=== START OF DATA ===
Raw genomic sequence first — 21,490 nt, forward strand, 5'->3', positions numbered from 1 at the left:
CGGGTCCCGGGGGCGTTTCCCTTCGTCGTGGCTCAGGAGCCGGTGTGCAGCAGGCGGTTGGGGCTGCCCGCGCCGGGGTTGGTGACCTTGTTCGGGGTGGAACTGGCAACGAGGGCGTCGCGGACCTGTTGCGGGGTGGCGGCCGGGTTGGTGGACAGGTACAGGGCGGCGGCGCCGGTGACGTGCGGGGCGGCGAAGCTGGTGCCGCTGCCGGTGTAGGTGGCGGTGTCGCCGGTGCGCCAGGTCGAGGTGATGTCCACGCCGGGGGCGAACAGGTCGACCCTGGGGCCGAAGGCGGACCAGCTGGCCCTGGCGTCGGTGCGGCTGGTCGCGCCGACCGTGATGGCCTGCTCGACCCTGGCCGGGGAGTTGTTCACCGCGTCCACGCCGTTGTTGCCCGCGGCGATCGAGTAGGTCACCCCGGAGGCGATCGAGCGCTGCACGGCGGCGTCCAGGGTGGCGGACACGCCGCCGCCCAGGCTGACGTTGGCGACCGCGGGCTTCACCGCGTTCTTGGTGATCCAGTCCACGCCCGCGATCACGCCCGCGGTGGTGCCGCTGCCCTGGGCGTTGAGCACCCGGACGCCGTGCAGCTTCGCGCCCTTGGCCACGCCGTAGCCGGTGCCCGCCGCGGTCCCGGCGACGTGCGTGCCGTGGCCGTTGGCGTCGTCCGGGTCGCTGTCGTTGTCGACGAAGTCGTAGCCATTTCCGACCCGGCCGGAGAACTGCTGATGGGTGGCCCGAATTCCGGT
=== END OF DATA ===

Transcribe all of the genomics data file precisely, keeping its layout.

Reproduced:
Raw genomic sequence first — 21,490 nt, forward strand, 5'->3', positions numbered from 1 at the left:
CGGGTCCCGGGGGCGTTTCCCTTCGTCGTGGCTCAGGAGCCGGTGTGCAGCAGGCGGTTGGGGCTGCCCGCGCCGGGGTTGGTGACCTTGTTCGGGGTGGAACTGGCAACGAGGGCGTCGCGGACCTGTTGCGGGGTGGCGGCCGGGTTGGTGGACAGGTACAGGGCGGCGGCGCCGGTGACGTGCGGGGCGGCGAAGCTGGTGCCGCTGCCGGTGTAGGTGGCGGTGTCGCCGGTGCGCCAGGTCGAGGTGATGTCCACGCCGGGGGCGAACAGGTCGACCCTGGGGCCGAAGGCGGACCAGCTGGCCCTGGCGTCGGTGCGGCTGGTCGCGCCGACCGTGATGGCCTGCTCGACCCTGGCCGGGGAGTTGTTCACCGCGTCCACGCCGTTGTTGCCCGCGGCGATCGAGTAGGTCACCCCGGAGGCGATCGAGCGCTGCACGGCGGCGTCCAGGGTGGCGGACACGCCGCCGCCCAGGCTGACGTTGGCGACCGCGGGCTTCACCGCGTTCTTGGTGATCCAGTCCACGCCCGCGATCACGCCCGCGGTGGTGCCGCTGCCCTGGGCGTTGAGCACCCGGACGCCGTGCAGCTTCGCGCCCTTGGCCACGCCGTAGCCGGTGCCCGCCGCGGTCCCGGCGACGTGCGTGCCGTGGCCGTTGGCGTCGTCCGGGTCGCTGTCGTTGTCGACGAAGTCGTAGCCATTTCCGACCCGGCCGGAGAACTGCTGATGGGTGGCCCGAATTCCGGT